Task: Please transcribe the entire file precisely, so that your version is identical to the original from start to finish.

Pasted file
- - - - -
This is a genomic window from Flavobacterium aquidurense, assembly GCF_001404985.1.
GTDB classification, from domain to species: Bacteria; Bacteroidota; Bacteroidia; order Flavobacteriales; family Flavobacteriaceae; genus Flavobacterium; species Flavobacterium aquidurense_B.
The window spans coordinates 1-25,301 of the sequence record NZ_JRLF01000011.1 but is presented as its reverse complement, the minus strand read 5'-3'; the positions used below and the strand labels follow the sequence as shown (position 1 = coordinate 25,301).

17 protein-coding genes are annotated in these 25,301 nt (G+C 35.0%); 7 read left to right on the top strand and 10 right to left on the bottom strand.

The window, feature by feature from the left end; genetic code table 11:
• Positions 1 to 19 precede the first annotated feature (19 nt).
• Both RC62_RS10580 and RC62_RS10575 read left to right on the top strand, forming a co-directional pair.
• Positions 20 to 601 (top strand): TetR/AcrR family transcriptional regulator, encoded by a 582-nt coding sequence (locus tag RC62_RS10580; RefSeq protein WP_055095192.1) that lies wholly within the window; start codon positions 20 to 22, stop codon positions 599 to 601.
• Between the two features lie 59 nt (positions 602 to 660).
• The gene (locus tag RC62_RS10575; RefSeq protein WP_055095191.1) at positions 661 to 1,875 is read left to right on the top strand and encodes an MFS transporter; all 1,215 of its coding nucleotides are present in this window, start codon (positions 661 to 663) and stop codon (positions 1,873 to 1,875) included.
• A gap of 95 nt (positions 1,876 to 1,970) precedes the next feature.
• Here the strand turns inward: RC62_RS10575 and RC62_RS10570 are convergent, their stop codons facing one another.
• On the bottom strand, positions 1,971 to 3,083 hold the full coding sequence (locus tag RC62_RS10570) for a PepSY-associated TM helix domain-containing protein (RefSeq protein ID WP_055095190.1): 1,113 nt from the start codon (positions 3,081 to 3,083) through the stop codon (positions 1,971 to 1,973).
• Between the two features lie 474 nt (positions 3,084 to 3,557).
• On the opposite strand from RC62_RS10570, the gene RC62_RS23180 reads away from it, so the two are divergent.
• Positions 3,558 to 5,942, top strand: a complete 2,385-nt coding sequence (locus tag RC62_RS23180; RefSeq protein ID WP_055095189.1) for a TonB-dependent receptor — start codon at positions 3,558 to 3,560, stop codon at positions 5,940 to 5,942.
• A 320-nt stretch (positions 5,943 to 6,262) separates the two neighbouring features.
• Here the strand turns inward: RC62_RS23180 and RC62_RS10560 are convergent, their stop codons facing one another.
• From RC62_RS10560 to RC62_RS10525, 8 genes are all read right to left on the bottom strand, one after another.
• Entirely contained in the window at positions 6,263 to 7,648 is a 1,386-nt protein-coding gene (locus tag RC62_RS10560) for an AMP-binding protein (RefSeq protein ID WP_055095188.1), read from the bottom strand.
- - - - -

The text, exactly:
This is a genomic window from Flavobacterium aquidurense, assembly GCF_001404985.1.
GTDB classification, from domain to species: Bacteria; Bacteroidota; Bacteroidia; order Flavobacteriales; family Flavobacteriaceae; genus Flavobacterium; species Flavobacterium aquidurense_B.
The window spans coordinates 1-25,301 of the sequence record NZ_JRLF01000011.1 but is presented as its reverse complement, the minus strand read 5'-3'; the positions used below and the strand labels follow the sequence as shown (position 1 = coordinate 25,301).

17 protein-coding genes are annotated in these 25,301 nt (G+C 35.0%); 7 read left to right on the top strand and 10 right to left on the bottom strand.

The window, feature by feature from the left end; genetic code table 11:
• Positions 1 to 19 precede the first annotated feature (19 nt).
• Both RC62_RS10580 and RC62_RS10575 read left to right on the top strand, forming a co-directional pair.
• Positions 20 to 601 (top strand): TetR/AcrR family transcriptional regulator, encoded by a 582-nt coding sequence (locus tag RC62_RS10580; RefSeq protein WP_055095192.1) that lies wholly within the window; start codon positions 20 to 22, stop codon positions 599 to 601.
• Between the two features lie 59 nt (positions 602 to 660).
• The gene (locus tag RC62_RS10575; RefSeq protein WP_055095191.1) at positions 661 to 1,875 is read left to right on the top strand and encodes an MFS transporter; all 1,215 of its coding nucleotides are present in this window, start codon (positions 661 to 663) and stop codon (positions 1,873 to 1,875) included.
• A gap of 95 nt (positions 1,876 to 1,970) precedes the next feature.
• Here the strand turns inward: RC62_RS10575 and RC62_RS10570 are convergent, their stop codons facing one another.
• On the bottom strand, positions 1,971 to 3,083 hold the full coding sequence (locus tag RC62_RS10570) for a PepSY-associated TM helix domain-containing protein (RefSeq protein ID WP_055095190.1): 1,113 nt from the start codon (positions 3,081 to 3,083) through the stop codon (positions 1,971 to 1,973).
• Between the two features lie 474 nt (positions 3,084 to 3,557).
• On the opposite strand from RC62_RS10570, the gene RC62_RS23180 reads away from it, so the two are divergent.
• Positions 3,558 to 5,942, top strand: a complete 2,385-nt coding sequence (locus tag RC62_RS23180; RefSeq protein ID WP_055095189.1) for a TonB-dependent receptor — start codon at positions 3,558 to 3,560, stop codon at positions 5,940 to 5,942.
• A 320-nt stretch (positions 5,943 to 6,262) separates the two neighbouring features.
• Here the strand turns inward: RC62_RS23180 and RC62_RS10560 are convergent, their stop codons facing one another.
• From RC62_RS10560 to RC62_RS10525, 8 genes are all read right to left on the bottom strand, one after another.
• Entirely contained in the window at positions 6,263 to 7,648 is a 1,386-nt protein-coding gene (locus tag RC62_RS10560) for an AMP-binding protein (RefSeq protein ID WP_055095188.1), read from the bottom strand.